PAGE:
Texas police are reporting a spike in crimes committed with imitation weapons like BB guns because the guns are cheap, easy to get, and criminals believe that if they are caught, they will get lesser sentences because they did not commit the crime with a real gun, the Washington Post is reporting.
BB guns can be bought without background checks for as little as $25.
If an imitation weapon is used in a crime, but the victim thinks it is a real weapon, it is enough to warrant a first-degree felony charge in the state of Texas and attract a maximum sentence of life imprisonment. New Jersey has a similar law in place, although with a lighter penalty. California also draws a differentiating line between committing a crime with a real or imitation weapon.
This year alone, Arlington police say there have been at least half a dozen cases of gang members using an air, toy, or BB gun to disturb the peace. Cook also revealed that police officers have responded to five armed robberies where the suspects involved were armed with fake guns.
John Convery of the Texas Criminal Defense Lawyers Association said he had not heard of too many cases in court involving a defendant perpetuating a crime with a fake weapon. However, he noted that many Texans were also licensed to carry firearms, so it was dangerous to brandish a real or fake weapon if one wanted to commit a crime. He said “if it looks like a gun and acts like a gun, the victim is going to believe it’s a gun.”
Cook agrees that officers have opened fire on armed suspects only to find out later that they were carrying imitation weapons. In El Paso this month, police killed a man who ran towards them waving what later panned out to be a BB gun, according to El Paso Times. Cook said “there’s no training in the world that will allow officers to make split-second decisions on the difference between real and fake guns.” He added that there was the chance that his department would lobby for a state law that prohibited the carrying of imitation weapons.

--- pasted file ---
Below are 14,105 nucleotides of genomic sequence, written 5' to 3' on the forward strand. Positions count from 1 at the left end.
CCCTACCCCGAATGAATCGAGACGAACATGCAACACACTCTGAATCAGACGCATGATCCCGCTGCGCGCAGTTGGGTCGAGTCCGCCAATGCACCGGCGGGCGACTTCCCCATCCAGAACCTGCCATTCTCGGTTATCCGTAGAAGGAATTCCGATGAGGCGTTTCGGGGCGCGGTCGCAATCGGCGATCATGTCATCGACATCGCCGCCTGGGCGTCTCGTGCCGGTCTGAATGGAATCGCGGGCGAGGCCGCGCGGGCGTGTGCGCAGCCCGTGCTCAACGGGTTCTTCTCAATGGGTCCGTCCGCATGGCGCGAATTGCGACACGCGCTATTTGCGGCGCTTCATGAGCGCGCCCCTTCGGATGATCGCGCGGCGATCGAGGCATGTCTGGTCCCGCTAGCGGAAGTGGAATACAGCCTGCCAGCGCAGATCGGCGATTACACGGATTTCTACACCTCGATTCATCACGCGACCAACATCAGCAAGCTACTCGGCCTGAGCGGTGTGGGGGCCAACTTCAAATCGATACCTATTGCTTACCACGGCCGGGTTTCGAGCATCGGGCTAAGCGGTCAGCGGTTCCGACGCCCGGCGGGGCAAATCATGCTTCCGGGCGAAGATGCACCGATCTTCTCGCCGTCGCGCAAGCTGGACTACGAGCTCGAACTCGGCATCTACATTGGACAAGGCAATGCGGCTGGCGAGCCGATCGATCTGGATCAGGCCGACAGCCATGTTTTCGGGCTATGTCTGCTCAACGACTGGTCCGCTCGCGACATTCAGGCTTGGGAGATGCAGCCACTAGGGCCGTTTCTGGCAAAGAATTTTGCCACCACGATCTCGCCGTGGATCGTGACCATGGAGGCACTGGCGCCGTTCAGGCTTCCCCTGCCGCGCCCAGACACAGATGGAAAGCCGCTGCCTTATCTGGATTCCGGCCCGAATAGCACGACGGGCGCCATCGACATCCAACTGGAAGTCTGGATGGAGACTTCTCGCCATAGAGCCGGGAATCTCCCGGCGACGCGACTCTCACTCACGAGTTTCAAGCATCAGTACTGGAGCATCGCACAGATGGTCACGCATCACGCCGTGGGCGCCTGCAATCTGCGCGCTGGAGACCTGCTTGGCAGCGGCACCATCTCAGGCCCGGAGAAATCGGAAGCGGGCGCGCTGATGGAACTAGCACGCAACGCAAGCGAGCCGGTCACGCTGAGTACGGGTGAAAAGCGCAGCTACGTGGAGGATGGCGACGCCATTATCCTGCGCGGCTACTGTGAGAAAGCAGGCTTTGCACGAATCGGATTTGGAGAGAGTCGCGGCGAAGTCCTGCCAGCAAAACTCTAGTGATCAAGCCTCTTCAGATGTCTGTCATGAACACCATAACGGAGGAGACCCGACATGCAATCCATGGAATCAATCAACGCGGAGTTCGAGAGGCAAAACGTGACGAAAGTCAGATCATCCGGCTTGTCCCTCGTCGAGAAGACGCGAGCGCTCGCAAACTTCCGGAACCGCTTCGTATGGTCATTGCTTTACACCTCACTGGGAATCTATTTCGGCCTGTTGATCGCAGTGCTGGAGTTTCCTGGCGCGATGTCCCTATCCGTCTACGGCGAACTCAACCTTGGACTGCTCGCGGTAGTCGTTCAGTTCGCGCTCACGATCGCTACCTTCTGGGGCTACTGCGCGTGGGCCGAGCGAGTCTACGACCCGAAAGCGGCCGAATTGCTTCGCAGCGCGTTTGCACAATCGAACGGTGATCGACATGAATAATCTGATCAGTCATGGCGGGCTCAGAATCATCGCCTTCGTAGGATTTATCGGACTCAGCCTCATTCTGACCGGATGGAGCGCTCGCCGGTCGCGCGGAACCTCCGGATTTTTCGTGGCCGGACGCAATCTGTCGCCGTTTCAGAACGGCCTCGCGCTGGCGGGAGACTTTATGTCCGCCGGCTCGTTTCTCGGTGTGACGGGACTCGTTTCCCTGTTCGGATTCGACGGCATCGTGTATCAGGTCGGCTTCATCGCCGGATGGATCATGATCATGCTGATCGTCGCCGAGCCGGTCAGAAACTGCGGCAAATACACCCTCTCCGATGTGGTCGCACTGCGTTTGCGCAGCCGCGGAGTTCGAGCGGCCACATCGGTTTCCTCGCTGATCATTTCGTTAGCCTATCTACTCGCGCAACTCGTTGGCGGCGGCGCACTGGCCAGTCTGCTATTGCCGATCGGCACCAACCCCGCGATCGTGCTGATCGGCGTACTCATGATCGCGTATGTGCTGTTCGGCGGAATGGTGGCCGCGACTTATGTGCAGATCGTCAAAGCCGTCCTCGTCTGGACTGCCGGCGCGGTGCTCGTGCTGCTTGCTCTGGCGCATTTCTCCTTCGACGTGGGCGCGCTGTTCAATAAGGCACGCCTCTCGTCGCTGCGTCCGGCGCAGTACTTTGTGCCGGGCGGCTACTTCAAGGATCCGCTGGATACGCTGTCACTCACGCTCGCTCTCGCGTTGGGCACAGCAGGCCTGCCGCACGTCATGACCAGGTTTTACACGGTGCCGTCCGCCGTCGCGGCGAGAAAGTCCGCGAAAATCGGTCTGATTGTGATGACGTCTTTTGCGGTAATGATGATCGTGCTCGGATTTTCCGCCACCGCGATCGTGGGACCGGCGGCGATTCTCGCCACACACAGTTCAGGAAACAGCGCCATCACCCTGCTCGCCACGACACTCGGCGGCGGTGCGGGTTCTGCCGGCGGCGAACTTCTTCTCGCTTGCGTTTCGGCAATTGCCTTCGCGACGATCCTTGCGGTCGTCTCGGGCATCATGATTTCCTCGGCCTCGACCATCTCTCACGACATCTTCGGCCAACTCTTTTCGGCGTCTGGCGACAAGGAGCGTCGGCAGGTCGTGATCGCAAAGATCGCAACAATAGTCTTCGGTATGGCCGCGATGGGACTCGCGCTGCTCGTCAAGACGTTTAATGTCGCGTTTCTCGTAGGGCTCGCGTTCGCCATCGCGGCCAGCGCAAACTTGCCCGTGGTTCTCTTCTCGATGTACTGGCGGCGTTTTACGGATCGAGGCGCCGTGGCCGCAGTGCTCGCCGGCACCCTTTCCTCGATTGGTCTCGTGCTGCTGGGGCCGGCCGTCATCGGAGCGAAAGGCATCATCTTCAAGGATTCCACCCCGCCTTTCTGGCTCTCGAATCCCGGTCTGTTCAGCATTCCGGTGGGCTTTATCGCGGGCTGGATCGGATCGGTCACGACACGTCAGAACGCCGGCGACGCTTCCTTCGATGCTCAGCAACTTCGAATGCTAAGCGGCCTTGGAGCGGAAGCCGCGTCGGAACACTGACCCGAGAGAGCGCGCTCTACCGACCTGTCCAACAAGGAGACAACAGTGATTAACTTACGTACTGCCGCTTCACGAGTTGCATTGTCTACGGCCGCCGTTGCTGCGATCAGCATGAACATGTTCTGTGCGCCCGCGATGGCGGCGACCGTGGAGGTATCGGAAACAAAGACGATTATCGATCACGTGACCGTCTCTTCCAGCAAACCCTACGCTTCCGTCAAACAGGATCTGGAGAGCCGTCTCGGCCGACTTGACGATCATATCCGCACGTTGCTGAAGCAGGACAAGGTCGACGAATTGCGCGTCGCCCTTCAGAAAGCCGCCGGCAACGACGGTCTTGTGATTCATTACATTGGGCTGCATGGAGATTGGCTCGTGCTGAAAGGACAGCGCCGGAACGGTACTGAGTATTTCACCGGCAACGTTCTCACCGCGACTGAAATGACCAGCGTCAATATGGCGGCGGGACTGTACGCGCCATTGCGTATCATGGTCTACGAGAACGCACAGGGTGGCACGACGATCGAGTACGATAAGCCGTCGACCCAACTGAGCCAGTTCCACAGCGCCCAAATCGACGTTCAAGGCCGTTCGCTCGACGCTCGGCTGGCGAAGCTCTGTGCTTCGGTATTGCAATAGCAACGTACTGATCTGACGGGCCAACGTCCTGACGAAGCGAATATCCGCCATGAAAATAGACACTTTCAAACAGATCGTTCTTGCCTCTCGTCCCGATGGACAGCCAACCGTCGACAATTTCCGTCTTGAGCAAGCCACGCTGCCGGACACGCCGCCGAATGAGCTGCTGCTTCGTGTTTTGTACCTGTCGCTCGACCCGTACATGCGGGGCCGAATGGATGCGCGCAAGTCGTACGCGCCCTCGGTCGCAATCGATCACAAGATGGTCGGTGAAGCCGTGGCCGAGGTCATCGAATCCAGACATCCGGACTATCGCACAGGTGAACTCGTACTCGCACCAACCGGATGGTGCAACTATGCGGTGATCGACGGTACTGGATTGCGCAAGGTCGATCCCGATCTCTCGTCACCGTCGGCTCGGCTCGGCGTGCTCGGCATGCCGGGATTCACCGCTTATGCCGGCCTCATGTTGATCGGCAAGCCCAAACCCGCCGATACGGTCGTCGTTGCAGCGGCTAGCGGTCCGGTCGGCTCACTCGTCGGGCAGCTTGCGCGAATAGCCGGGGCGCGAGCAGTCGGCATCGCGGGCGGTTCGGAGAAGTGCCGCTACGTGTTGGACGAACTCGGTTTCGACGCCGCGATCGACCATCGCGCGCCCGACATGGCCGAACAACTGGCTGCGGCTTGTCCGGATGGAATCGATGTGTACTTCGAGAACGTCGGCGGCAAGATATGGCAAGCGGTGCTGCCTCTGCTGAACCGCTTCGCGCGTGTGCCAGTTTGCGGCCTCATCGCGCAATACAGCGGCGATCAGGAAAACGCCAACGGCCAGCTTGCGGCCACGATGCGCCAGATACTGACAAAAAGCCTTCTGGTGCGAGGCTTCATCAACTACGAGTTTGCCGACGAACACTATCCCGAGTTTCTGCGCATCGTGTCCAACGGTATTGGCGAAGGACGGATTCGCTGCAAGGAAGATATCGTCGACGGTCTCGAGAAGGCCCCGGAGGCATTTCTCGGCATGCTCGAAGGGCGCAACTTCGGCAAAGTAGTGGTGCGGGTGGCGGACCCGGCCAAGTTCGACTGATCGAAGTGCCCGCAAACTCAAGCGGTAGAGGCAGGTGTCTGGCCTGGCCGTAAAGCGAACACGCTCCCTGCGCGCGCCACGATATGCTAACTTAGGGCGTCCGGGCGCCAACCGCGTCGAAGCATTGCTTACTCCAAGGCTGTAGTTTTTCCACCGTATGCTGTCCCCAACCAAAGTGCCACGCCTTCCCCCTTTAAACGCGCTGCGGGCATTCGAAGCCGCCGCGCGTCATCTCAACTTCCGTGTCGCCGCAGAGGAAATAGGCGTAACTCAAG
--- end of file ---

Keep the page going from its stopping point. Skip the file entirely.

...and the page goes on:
“We just don’t believe there’s a legitimate reason to manufacture them in a way that makes them look so real.”
Already some states have imposed tough restrictions on imitation weapons. In December, New York announced that 30 online retailers had agreed to stop selling realistic imitation guns. A law now requires fake guns to have brightly colored stripes down the barrel. Ten other states have also pushed through legislation over imitation firearms, but Texas is not among them. According to reports, many of the fake gun manufacturers are not even based in the U.S.
Last month, Cleveland officials reached a $6 million lawsuit settlement over the death of Tamir Rice, 12, who was shot by a white police officer as he was playing with a fake gun at a recreation center. The fake gun that Tamir borrowed from his friend was missing the striped colors that federal regulations had imposed to distinguish a fake gun from a real gun.
Tamir had been playing at the Cudell Recreation Center with his sister and friend. He had been pulling the toy gun from his pants and pointing it at people. A man who called 911 had told the dispatcher that the boy was “scaring the s**t of everyone.” He said the gun was probably a fake, but the message was not passed on to the police officer that arrived at the scene.
When the two Cleveland police officers arrived at the scene, an officer said he saw the 12-year-old reach for the gun tucked in his waistband; he fired twice, hitting the boy in the stomach with one shot. Tamir died at the MetroHealth Medical Center from his injuries the following day, according to the Washington Post.
President Jeff Follmer of the Cleveland Police Patrolmen’s Association said the officer had no idea that the boy was a 12-year-old and that it was a toy gun. He said the officer was concentrating more on his hands rather than his age. “We have to assume every gun is real. When we don’t, that’s the day we don’t go home.”
[Image via Shuttersock/KPG Ivary]